A R140 billion Canadian dagga producer just spun off its venture arm in the hopes it will become the 'Google Ventures of cannabis'
- Canopy Growth, a $10 billion (some R140 billion) Canadian marijuana firm, has spun off its venture-capital arm.
- Canopy Rivers makes minority investments in burgeoning marijuana companies as part of its goal to become the 'Google Ventures of cannabis.'
Canopy Rivers, the venture-capital arm of Canopy Growth, made its trading debut on the Toronto Stock Exchange in Canada on Thursday.
The company, which makes minority investments in burgeoning dagga companies, in an attempt to become the "Google Ventures of cannabis," found its way onto the exchange via a reverse takeover with a company formerly known as AIM2 Ventures.
Canopy Growth will maintain its roughly 25% stake in Canopy Rivers, and controls about 90% of the voting rights thanks to the venture arm's dual-class governance structure. The other three quarters of Rivers' roughly $200 million of investments have come from institutional investors.
"In Canopy I don't want to be in the business of growth directly, by trying to make bets on stocks through buying and selling," CEO Bruce Linton told the Canadian program Midas Letter last week. "In Rivers, we want to be in that business. We're not just putting cash into them, we're putting intellectual skills and expertise."
So far the firm has made 11 investments in smaller companies. It looks for stellar management teams with a track record of success when making new investments, a Rivers executive recently explained to Business Insider.
Dagga stocks in North America have been on fire this month. Tilray, now the largest producer by market capitalisation, has seen its stock price more than triple, boosted by receiving clearance to export medical marijuana to the United States for a clinical drug trial. Meanwhile, Canopy Growth's market value has doubled over that time following a $4 billion investment from Constellation Brands, the company behind Corona, Modelo, and other popular alcoholic beverages.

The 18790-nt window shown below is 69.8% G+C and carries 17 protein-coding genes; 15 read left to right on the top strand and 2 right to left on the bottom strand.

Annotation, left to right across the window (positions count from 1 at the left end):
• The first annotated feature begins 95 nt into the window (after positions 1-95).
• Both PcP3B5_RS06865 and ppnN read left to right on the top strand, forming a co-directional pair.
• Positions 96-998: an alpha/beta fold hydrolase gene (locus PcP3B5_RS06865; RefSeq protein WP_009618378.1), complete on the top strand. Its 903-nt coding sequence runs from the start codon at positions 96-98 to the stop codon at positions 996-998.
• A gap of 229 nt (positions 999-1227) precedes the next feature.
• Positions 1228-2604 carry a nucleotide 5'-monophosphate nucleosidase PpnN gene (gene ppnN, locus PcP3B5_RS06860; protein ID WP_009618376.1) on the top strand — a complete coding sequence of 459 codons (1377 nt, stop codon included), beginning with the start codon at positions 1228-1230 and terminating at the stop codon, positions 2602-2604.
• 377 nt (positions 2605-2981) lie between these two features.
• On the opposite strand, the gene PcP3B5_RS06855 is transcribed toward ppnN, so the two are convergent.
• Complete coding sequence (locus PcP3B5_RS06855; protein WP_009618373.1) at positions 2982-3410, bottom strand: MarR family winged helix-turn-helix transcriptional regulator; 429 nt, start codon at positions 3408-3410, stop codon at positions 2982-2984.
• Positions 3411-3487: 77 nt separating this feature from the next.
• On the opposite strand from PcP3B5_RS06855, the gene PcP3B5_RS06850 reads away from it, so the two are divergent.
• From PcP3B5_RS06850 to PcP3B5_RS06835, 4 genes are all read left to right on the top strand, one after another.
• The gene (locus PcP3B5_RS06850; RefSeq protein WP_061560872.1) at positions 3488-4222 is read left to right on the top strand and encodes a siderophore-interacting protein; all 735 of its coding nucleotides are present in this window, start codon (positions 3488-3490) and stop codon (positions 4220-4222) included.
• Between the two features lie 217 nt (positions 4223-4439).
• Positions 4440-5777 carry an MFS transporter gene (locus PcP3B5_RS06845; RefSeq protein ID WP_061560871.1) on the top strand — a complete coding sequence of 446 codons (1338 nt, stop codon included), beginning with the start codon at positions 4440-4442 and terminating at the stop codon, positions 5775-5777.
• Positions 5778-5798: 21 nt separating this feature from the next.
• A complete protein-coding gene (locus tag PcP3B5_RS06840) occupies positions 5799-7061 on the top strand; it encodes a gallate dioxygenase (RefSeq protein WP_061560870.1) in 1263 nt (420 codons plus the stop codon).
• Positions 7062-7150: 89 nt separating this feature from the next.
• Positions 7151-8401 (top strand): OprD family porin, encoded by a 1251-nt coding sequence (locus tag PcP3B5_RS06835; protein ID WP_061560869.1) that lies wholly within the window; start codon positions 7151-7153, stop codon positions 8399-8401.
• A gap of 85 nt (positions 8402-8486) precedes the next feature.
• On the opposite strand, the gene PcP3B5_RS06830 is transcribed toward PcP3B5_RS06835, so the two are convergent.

There's still plenty of room for the space to grow, too, Wall Street analysts estimate. Nik Modi, an analyst at RBC Capital Markets, thinks the global-cannabis market could be worth more than $200 billion by 2032, fuelled by further legalisation in the United States and other countries – such as South Africa.
That global expansion is what Canopy Rivers hopes to tap through its strategic investments and deals.
"Canopy Rivers presents a world of opportunity for its partners and for Canopy Growth," CEO Bruce Linton said in a press release.
"It’s the type of relationship that allows us to continue to grow our lead in this incredibly dynamic industry … Whether it’s access to new brands, new technologies, differentiated products, first rights to future financing opportunities, and even rights to future full acquisition, Rivers will build value for shareholders, including Canopy Growth by building value for its portfolio partners.
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